Quantum computers, just like classical computers, are only as good as the instructions that we give them. And although quantum computing is one of the hottest topics in science these days, the instructions, or algorithms, for quantum computers still have a long way to go to become useful. Garnet Chan, Caltech’s Bren Professor of Chemistry, is tackling this problem.
In a new paper, he describes how he, together with Fernando Brandao, Bren Professor of Theoretical Physics, and Austin Minnich, professor of mechanical engineering and applied physics, developed an algorithm for quantum computers that will help them find use in simulations in the physical sciences.
The algorithm is derived from one already in use in classical computing called imaginary time evolution. Chan’s new algorithm, tailored to run on quantum computers, has been fittingly dubbed quantum imaginary time evolution and allows a user to find the lowest energy of a given molecule or material.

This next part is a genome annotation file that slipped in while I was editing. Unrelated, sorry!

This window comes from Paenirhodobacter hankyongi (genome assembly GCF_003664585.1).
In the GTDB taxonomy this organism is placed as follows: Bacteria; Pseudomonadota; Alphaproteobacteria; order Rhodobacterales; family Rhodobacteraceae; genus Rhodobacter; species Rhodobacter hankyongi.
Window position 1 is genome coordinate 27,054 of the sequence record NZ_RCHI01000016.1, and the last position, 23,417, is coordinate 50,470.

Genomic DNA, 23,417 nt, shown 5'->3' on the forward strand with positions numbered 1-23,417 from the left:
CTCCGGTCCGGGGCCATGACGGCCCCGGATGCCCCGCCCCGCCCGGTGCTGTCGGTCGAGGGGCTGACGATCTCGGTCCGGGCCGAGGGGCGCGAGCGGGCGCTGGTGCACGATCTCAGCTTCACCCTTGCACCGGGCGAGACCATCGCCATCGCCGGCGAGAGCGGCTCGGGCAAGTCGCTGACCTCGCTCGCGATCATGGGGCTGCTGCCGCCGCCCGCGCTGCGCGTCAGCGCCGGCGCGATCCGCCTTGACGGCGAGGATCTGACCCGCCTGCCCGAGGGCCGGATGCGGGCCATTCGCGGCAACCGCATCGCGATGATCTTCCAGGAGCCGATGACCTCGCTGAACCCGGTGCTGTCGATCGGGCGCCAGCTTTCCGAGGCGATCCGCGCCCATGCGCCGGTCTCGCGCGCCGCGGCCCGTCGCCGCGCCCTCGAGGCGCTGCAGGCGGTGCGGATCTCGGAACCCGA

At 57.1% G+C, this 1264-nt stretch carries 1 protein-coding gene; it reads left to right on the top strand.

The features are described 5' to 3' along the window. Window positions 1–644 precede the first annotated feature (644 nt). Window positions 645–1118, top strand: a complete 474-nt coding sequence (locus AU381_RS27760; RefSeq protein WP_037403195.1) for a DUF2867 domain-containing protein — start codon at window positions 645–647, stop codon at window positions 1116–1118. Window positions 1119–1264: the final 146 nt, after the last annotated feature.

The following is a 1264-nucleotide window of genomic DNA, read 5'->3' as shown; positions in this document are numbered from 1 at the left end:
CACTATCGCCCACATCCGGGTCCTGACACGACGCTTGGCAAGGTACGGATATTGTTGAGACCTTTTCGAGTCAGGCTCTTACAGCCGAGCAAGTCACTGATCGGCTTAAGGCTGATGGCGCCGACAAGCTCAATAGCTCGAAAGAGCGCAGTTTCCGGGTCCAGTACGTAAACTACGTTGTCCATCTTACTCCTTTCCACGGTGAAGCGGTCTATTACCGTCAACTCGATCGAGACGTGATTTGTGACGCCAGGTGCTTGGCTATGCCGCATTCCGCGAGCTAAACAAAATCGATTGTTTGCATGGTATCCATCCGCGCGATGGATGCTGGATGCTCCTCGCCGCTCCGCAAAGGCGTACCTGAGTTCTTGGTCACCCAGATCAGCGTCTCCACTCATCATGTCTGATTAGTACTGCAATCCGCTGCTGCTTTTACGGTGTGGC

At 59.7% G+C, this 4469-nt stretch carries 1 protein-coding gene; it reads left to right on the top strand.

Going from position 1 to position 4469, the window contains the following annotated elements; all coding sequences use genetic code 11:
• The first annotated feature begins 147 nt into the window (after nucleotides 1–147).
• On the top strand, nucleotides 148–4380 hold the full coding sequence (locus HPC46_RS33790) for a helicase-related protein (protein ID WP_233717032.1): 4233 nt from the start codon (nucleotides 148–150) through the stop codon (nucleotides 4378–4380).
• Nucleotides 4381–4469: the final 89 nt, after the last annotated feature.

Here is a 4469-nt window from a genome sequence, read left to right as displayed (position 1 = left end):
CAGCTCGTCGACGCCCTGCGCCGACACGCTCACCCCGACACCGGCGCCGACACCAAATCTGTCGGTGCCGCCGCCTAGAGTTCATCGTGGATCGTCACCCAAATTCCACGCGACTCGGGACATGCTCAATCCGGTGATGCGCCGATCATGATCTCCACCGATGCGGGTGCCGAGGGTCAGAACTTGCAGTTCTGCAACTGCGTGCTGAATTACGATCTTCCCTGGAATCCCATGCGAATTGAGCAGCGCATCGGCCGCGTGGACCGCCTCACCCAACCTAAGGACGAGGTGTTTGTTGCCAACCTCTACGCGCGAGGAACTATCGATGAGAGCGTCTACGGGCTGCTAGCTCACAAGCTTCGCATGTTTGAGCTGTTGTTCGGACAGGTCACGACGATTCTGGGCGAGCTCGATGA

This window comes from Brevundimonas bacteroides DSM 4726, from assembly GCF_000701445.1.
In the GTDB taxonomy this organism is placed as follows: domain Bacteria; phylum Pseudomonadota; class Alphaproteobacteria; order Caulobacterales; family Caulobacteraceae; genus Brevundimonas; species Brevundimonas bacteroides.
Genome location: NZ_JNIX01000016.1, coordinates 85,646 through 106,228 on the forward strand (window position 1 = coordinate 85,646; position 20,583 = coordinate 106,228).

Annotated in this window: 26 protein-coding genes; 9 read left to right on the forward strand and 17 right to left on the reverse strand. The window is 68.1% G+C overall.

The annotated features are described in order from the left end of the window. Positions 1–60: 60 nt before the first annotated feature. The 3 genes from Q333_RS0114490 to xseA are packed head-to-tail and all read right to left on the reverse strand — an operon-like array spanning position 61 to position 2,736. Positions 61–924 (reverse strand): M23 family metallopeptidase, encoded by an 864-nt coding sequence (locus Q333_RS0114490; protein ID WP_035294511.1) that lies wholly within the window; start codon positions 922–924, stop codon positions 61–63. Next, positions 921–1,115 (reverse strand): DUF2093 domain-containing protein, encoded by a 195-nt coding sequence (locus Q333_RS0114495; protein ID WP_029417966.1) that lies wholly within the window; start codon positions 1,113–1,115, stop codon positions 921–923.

We sat down with Chan to talk about his research and what it means for quantum computing.
In lay terms, what have you achieved with your new research?
There has been a lot of interest in what kind of problems a quantum computer can potentially help to solve in the physical sciences. One problem that many people are interested in is how to simulate the ground states of molecules and materials. Our new paper proposes a way to calculate ground states of Hamiltonians that runs on near-term quantum computers with very few resources.
Source: “Caltech researchers develop new quantum algorithm”, California Institute of Technology